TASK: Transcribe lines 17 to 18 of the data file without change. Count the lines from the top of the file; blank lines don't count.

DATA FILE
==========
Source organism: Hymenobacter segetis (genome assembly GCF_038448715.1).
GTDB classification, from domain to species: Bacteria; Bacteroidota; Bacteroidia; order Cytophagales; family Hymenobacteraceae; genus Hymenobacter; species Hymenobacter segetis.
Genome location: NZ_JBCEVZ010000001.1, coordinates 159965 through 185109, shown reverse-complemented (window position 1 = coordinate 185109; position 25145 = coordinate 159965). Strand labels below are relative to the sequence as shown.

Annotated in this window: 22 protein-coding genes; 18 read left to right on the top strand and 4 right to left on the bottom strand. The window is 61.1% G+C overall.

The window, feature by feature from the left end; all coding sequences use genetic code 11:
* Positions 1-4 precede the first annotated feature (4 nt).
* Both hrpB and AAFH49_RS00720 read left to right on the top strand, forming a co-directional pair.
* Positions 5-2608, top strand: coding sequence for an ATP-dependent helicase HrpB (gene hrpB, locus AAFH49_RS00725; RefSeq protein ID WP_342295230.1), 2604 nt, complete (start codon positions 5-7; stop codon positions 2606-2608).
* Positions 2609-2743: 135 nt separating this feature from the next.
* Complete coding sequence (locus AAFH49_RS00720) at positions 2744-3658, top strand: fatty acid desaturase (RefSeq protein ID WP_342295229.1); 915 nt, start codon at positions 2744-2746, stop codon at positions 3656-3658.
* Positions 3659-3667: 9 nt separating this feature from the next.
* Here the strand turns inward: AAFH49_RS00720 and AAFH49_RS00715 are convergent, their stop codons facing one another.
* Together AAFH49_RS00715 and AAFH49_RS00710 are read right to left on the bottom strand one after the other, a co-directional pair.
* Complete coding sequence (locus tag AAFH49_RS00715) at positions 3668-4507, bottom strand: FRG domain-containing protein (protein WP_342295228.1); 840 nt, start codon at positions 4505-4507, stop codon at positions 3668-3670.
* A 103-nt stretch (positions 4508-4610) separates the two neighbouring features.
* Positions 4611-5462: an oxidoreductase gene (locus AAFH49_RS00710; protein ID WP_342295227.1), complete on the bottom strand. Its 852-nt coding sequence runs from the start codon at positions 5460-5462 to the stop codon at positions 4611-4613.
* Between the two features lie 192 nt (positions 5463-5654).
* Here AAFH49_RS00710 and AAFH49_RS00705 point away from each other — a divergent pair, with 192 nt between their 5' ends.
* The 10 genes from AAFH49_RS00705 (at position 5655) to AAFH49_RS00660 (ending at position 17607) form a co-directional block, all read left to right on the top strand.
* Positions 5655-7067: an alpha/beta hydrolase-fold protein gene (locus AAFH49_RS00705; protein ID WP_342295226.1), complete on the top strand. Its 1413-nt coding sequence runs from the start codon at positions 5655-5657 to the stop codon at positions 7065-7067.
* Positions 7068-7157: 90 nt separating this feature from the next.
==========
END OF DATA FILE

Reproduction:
* Between the two features lie 192 nt (positions 5463-5654).
* Here AAFH49_RS00710 and AAFH49_RS00705 point away from each other — a divergent pair, with 192 nt between their 5' ends.